|Back in the day: Ron Beman and his old friend Phan Thi Kim Hong pictured nearly half a century ago.
by Cong Thanh
Ron Beman, an American war veteran returned to Viet Nam last year to search for a Vietnamese girl in Nui Thanh District in Quang Nam Province. His main "key" was a 47-year-old black and white photo. Beman, who was stationed at the US Chu Lai Air Base between April 1965 and August 1966, kept the portrait as a reminder of an unforgettable moment nearly half century ago.
In a trip to Quang Ngai last year, Beman stopped in Nui Thanh. He walked around with the portrait and asked local people about the girl. He was lucky. An old woman recognised the portrait and arranged a meeting with her in September.
Beman said he met the girl, Phan Thi Kim Hong, in Nui Thanh District, a few kilometres from the air base, while in a support job with the Third Marine Division at Chu Lai. He was impressed with her big smile and friendliness. Hong's family owned a tiny grocery shop in the town.
"I was in Chu Lai for only 16 months," Beman said. "We covered the southern flank of Da Nang. I was with a group called the First FSR. We provided high quality electronic technical help to the division. "We were all college-trained engineers and could fix anything almost as good as the factory that made it," Beman recalled.
"My primary focus was ground-based FM communication used by armoured vehicles, jeeps and other mobile units. I was also tasked with providing front-line assistance during several major operations," he said.
Beman said he met Hong once when his truck was going into town.
"She offered something for sale, and her smile impressed me," he recalled. "That's why I often went to her shop when I went out. We were allowed to go to town once a month, and I spent a lot of time at her shop. I would buy a few beers, cigarettes or towels," he said.
"We could not converse much. I had a few Vietnamese words like xin chao (hello) or cam on (thanks), while she could speak what's knows as "pigeon" English. We spoke more with our eyes. It was pleasant as I was living far from home and lonely," Beman said, saying Hong was his only Vietnamese friend in Chu Lai.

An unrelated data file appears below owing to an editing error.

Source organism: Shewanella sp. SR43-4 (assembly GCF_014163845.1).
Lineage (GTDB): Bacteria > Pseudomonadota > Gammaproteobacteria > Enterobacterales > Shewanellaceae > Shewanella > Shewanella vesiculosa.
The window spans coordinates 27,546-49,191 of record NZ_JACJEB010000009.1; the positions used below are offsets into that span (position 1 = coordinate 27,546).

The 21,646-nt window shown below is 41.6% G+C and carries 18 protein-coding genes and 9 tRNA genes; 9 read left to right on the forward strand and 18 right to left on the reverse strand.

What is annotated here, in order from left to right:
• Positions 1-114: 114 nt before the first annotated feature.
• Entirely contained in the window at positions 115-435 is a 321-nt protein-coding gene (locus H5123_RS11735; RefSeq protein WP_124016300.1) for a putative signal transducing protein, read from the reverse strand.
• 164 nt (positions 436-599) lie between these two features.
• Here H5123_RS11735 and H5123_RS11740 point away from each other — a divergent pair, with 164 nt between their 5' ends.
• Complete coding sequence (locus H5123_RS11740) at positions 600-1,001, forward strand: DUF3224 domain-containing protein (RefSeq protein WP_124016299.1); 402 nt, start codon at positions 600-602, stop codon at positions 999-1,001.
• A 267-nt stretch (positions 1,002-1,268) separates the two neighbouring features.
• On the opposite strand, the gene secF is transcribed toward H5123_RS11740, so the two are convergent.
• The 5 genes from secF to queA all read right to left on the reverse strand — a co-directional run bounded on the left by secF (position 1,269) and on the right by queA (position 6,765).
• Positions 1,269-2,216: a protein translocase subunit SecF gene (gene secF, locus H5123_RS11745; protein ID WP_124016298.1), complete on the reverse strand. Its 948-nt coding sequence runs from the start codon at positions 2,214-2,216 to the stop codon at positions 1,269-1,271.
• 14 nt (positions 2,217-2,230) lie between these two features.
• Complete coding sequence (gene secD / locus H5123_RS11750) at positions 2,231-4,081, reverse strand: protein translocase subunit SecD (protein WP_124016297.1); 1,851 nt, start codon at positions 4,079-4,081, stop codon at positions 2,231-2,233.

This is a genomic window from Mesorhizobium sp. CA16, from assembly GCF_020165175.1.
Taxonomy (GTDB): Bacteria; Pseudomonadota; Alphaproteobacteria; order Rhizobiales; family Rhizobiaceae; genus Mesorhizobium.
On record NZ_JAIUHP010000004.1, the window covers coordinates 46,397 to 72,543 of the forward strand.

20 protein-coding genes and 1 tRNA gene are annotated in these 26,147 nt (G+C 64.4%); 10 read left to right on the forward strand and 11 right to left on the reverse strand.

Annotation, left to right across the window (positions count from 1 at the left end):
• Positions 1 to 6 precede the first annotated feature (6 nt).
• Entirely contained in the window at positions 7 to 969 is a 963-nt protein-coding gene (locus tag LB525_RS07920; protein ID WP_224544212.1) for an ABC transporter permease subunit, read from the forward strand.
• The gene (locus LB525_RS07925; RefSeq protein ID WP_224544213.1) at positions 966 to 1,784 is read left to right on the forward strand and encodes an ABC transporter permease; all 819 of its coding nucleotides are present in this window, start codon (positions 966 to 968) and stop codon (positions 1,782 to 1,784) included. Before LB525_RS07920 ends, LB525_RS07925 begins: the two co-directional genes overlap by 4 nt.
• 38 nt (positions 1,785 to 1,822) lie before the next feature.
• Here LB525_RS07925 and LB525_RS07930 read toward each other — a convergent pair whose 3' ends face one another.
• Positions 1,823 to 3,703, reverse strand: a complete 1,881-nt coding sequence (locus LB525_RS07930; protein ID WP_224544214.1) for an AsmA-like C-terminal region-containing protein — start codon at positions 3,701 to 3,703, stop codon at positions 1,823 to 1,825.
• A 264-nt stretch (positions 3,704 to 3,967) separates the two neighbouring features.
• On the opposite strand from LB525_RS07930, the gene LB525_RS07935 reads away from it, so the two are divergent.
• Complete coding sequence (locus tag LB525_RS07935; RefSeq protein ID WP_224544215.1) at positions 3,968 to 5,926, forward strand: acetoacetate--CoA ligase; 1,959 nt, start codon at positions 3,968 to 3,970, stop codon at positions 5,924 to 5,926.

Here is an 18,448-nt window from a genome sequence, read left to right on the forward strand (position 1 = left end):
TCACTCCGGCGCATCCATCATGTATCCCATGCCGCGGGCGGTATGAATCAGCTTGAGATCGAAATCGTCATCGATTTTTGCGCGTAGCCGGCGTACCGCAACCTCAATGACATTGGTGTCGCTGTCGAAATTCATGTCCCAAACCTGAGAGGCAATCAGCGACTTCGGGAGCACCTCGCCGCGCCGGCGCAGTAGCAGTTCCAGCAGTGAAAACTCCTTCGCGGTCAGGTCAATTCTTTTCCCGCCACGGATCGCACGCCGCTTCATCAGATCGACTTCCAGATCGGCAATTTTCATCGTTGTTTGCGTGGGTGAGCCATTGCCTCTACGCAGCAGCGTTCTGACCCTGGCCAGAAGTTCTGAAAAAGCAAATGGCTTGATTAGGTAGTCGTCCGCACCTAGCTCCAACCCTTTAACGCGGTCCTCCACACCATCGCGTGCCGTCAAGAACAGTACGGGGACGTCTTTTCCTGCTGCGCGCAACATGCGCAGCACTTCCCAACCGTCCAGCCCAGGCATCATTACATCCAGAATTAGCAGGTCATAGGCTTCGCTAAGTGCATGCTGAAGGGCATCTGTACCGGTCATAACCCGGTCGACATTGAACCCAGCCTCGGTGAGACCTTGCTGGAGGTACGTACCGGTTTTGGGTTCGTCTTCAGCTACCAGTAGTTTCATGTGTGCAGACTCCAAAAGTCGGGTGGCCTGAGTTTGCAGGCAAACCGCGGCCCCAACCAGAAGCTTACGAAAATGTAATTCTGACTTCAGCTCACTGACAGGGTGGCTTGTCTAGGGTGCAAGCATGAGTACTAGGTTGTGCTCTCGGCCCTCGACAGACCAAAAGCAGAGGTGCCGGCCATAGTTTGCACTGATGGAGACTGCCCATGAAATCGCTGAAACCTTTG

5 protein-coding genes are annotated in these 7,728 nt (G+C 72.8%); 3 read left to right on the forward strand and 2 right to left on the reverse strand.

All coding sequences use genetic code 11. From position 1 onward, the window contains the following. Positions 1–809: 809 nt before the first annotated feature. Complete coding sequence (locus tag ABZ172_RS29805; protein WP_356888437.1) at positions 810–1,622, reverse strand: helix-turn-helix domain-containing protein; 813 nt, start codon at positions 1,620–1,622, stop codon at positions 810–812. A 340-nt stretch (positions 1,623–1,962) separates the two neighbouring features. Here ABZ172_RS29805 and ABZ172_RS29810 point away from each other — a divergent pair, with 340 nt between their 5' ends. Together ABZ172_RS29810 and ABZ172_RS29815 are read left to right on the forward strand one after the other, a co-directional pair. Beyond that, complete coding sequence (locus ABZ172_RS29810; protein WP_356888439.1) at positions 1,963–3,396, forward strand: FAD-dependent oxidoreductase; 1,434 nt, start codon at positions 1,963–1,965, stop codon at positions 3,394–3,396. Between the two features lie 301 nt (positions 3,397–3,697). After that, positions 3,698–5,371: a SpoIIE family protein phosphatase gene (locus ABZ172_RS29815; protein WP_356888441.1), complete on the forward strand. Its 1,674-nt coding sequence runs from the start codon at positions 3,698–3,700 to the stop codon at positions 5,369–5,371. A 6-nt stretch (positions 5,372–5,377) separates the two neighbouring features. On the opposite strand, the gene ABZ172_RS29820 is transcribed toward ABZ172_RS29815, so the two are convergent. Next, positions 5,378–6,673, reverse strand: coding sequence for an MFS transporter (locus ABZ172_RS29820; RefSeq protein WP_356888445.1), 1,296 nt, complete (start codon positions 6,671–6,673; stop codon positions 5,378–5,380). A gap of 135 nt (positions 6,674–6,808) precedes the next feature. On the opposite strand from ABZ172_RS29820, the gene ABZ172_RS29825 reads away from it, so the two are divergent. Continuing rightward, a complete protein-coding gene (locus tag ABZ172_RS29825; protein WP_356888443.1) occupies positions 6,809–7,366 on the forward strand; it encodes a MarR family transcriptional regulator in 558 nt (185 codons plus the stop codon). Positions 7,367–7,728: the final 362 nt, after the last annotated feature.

|Memento: A black and white portrait of Hong was the key to helping Ron rediscover his old friend.
Hong, now 63, was born into a poor family with five children in Nui Thanh. She and her mother had to sell things in the market, at the station and on the trains to make ends meet.
"I had to sell groceries on the train from Nui Thanh to Tam Ky town. My family did not have a farm, so my mother and I were the bread-winners for our family. I was 15, but my sisters were little," Hong said.
"A friend and I then opened a little shop in the town, near my house. It was near to Chu Lai air base and our customers were American soldiers and local people. I made small amounts to help my mother ease the hardship of life," she said.
Hong said Beman was friendly and handsome.
"He came to my shop every time he went out. I tried to communicate with him with my little English. However, we could understand each other through eyes," she said. "Sometimes Ron [Beman] came with his friends and took picture of us. However, he generally walked to my shop alone, usually at lunch time," she recalled.
Hong said one day she gave him a black-and-white photo with a message on the back: "I give you my picture, so that you can see me when you are away".
After late 1966, she did not see him again. "I thought he had gone home. I married a local man in 1967, but we moved to the Central Highlands province of Dak Lak after the country's reunification in 1975," she said, adding she had five children.
|Familiar faces: Ron and Hong meet again in Nui Thanh District, Quang Nam Province after a nearly-half-century-wait. — VNS Photos Cong Thanh
Hong said she had almost forgotten Beman because of daily involvement with her family and children.
"Time slipped by and I did not have free time to remember. We had to wrestle with farming life in the Central Highlands region," she said. "I was so surprised when my niece informed me that a foreigner was looking for me. It did not make sense. I thought my niece was kidding."
A friend of Beman, Quang Le, who is working for a non-government organisation called PeaceTrees Viet Nam, found her house in Dak Lak and set up an appointment. "I recognised Ron and my portrait when Quang Le come to my house and reminded me of 47 years ago. I did not imagine that Beman would keep the picture so well, and that he still remembered me," she said. "We treated each other like old friends. It's not a love affair," Hong said commenting on the reunion.
Beman said Hong offered him a blue crab for lunch in 1966. It reminded him of the meal they had the first time he met her.
He said, "When I went to visit her, she offered me a crab, saying an di (eat). It was the first time I had a blue crab in Viet Nam," Beman said.
At the time, he told her he would soon be leaving Viet Nam. "I asked her for a photo before I went home," he said. "It's unbelievable. I have met my old friend after a 47-year-wait. It's quite a long journey for me."
Beman and Hong returned to her old shop in Nui Thanh District, which is now a camera shop. He is now a member of the board of directors for PeaceTrees Viet Nam, which searches for landmines, bombs and other unexploded ordnances left from the American War throughout Quang Tri Province.
"In addition to my board duties, I am also doing other projects through PeaceTrees in Viet Nam. I funded the construction of a kindergarten in Quang Binh Province and also funded the equipment to build a computer system for information technology and language learning at a high school in Quang Tri Province," he said. "I am also working on providing English teaching to both provinces. I hope to have classes beginning the first part of 2014," he said.
Hong now has 14 grandsons and a daughter, and has retired from farming cashews and coffee. — VNS